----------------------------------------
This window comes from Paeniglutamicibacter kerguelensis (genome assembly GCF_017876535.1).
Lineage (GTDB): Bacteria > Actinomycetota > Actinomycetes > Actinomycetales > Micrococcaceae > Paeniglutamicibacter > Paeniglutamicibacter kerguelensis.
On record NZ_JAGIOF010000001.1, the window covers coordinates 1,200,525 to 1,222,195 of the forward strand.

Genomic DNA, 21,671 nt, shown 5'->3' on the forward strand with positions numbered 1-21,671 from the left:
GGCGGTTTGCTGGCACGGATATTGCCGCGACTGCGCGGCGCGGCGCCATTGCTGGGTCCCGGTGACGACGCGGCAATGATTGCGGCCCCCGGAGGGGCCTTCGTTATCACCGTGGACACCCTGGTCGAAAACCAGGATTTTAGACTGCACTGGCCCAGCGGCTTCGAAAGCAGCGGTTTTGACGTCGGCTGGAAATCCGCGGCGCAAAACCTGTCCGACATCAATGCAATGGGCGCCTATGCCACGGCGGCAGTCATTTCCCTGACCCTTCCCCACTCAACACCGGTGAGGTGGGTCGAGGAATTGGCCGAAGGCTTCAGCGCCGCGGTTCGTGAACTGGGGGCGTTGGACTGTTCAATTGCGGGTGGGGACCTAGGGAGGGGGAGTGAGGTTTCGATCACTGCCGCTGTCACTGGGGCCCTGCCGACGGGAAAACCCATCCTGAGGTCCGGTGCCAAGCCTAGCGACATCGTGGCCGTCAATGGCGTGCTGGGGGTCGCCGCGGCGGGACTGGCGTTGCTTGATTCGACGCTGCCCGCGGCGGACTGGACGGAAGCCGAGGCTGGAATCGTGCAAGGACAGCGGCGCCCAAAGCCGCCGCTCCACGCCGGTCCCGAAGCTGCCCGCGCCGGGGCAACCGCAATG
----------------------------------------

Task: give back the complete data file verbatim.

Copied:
This window comes from Paeniglutamicibacter kerguelensis (genome assembly GCF_017876535.1).
Lineage (GTDB): Bacteria > Actinomycetota > Actinomycetes > Actinomycetales > Micrococcaceae > Paeniglutamicibacter > Paeniglutamicibacter kerguelensis.
On record NZ_JAGIOF010000001.1, the window covers coordinates 1,200,525 to 1,222,195 of the forward strand.

Genomic DNA, 21,671 nt, shown 5'->3' on the forward strand with positions numbered 1-21,671 from the left:
GGCGGTTTGCTGGCACGGATATTGCCGCGACTGCGCGGCGCGGCGCCATTGCTGGGTCCCGGTGACGACGCGGCAATGATTGCGGCCCCCGGAGGGGCCTTCGTTATCACCGTGGACACCCTGGTCGAAAACCAGGATTTTAGACTGCACTGGCCCAGCGGCTTCGAAAGCAGCGGTTTTGACGTCGGCTGGAAATCCGCGGCGCAAAACCTGTCCGACATCAATGCAATGGGCGCCTATGCCACGGCGGCAGTCATTTCCCTGACCCTTCCCCACTCAACACCGGTGAGGTGGGTCGAGGAATTGGCCGAAGGCTTCAGCGCCGCGGTTCGTGAACTGGGGGCGTTGGACTGTTCAATTGCGGGTGGGGACCTAGGGAGGGGGAGTGAGGTTTCGATCACTGCCGCTGTCACTGGGGCCCTGCCGACGGGAAAACCCATCCTGAGGTCCGGTGCCAAGCCTAGCGACATCGTGGCCGTCAATGGCGTGCTGGGGGTCGCCGCGGCGGGACTGGCGTTGCTTGATTCGACGCTGCCCGCGGCGGACTGGACGGAAGCCGAGGCTGGAATCGTGCAAGGACAGCGGCGCCCAAAGCCGCCGCTCCACGCCGGTCCCGAAGCTGCCCGCGCCGGGGCAACCGCAATG